Twitter is stepping up its efforts to help users experiencing harassment protect themselves.
The social media company on Wednesday announced the test of a new feature called “Safety Mode,” which aims to help users prevent being overwhelmed by harmful tweets and unwanted replies and mentions. The feature will temporarily block accounts from interacting with users to whom they have sent harmful language or repeated and uninvited replies or mentions.
“We want you to enjoy healthy conversations, so this test is one way we’re limiting overwhelming and unwelcome interactions that can interrupt those conversations,” Twitter (TWTR) said in a statement. “Our goal is to better protect the individual on the receiving end of Tweets by reducing the prevalence and visibility of harmful remarks.”
Twitter has for years faced criticism for the frequent spread of abusive and hateful content on its platform — the impacts of which can sometimes extend into the offline world — especially content targeted at women and other marginalized groups. The last time Twitter announced a major slate of new anti-harassment features was in 2017, when it launched tools such as a “safe search” function and the ability to block potentially abusive and “low-quality” tweets from appearing in conversations.
But recently, the company has been talking more about how to crack down on abusive behavior. In June, Twitter privacy designer Dominic Camozzi posted a thread detailing some early feature concepts the company was considering to prevent harassment, including the ability for a user to un-tag themselves in tweets and conversations and the ability to stop anyone from mentioning them for several days.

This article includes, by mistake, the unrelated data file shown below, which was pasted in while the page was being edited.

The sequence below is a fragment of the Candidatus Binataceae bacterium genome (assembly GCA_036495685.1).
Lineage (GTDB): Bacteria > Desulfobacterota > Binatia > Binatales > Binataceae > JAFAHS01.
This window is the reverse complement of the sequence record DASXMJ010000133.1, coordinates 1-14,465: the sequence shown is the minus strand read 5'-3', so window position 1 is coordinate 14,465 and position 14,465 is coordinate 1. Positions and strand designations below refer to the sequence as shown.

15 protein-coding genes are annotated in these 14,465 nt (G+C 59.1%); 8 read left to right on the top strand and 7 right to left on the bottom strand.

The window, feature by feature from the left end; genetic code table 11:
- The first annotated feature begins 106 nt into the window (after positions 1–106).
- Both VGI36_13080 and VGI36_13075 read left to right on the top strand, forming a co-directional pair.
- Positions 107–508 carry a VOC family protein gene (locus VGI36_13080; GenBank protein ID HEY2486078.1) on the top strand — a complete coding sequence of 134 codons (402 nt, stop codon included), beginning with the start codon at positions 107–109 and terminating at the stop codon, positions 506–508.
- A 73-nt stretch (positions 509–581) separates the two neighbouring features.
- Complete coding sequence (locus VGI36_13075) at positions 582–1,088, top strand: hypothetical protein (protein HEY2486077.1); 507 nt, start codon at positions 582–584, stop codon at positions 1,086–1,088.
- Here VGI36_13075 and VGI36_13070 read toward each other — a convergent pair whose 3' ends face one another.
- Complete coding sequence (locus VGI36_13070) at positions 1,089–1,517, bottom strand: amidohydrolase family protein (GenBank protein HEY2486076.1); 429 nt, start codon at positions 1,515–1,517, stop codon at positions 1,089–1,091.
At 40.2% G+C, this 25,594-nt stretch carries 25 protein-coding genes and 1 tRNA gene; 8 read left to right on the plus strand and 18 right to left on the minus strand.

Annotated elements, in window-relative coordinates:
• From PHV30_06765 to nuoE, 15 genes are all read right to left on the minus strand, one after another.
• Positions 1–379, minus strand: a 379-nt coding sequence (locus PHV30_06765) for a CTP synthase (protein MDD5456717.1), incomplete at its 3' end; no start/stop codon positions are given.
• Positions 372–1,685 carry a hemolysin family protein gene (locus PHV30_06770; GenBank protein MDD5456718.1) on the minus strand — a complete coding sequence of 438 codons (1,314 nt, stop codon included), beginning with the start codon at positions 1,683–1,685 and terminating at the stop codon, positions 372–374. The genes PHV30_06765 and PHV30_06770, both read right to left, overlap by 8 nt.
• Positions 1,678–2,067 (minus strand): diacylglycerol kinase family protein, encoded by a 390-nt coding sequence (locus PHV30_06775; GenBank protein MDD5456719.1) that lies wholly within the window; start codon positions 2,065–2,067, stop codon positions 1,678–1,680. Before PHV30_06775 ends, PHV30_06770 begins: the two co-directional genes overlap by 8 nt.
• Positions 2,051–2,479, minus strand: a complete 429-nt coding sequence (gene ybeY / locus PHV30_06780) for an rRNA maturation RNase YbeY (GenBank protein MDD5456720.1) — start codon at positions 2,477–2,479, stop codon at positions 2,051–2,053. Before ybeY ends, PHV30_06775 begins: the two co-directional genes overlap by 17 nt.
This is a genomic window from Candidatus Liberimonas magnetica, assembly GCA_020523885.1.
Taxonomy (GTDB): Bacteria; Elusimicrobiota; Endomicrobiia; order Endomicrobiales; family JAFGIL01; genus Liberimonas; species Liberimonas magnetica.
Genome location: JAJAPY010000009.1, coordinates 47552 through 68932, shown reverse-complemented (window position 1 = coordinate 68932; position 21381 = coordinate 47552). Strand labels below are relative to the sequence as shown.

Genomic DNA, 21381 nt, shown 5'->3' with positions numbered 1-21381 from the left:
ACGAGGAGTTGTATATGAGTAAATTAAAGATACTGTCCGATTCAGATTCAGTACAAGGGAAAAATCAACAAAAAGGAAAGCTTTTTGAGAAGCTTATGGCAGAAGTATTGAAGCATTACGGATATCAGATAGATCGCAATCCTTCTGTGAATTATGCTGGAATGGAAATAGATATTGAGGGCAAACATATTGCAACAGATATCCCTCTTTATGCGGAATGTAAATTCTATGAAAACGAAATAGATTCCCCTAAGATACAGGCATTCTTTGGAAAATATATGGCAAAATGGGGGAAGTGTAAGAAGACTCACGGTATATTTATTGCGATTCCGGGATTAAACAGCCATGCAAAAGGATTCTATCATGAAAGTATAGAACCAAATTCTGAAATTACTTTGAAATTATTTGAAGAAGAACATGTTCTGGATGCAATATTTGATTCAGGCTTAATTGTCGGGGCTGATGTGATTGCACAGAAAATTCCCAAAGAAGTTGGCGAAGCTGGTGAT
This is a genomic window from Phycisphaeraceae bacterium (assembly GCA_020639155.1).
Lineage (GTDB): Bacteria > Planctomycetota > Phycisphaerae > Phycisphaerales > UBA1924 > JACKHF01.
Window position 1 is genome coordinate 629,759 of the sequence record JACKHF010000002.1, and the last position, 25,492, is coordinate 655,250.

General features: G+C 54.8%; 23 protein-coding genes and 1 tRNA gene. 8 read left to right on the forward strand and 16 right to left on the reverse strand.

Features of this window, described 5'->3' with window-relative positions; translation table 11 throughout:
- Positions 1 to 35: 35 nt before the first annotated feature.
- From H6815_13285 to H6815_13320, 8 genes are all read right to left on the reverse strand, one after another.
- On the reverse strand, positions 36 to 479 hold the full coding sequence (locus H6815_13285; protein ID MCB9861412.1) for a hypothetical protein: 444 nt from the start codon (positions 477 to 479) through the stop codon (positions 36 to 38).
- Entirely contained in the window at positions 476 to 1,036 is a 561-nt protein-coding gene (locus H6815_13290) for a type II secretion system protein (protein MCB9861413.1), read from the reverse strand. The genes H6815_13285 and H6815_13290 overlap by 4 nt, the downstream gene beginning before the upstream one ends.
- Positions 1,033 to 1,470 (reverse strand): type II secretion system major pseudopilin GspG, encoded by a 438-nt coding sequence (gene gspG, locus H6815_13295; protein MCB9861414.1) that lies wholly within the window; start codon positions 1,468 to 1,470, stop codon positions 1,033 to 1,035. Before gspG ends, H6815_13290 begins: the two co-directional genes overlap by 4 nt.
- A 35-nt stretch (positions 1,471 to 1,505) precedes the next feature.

With the Safety Mode tool, when a user turns it on in settings, Twitter’s systems will assess incoming tweets’ “content and the relationship between the tweet author and replier.” If Twitter’s automated system finds an account to have repeated, harmful engagement with the user, it will block the account for seven days from following the user’s account, viewing their tweets or sending them direct messages.
Twitter spokesperson Tatiana Britt said the platform does not proactively send notifications letting people know they’ve been blocked. However, if the violator navigates to the user’s page, they’ll see that “Twitter autoblocked them” and that the user is in Safety Mode, she said.
The company says its technology takes existing relationships into account to avoid blocking accounts a user frequently interacts with, and that users can review and change blocking decisions at any time.
For now, Safety Mode is just a limited test, rolling out Wednesday to “a small feedback group” of English-language users on iOS, Android, and Twitter.com, including “people from marginalized communities and female journalists.”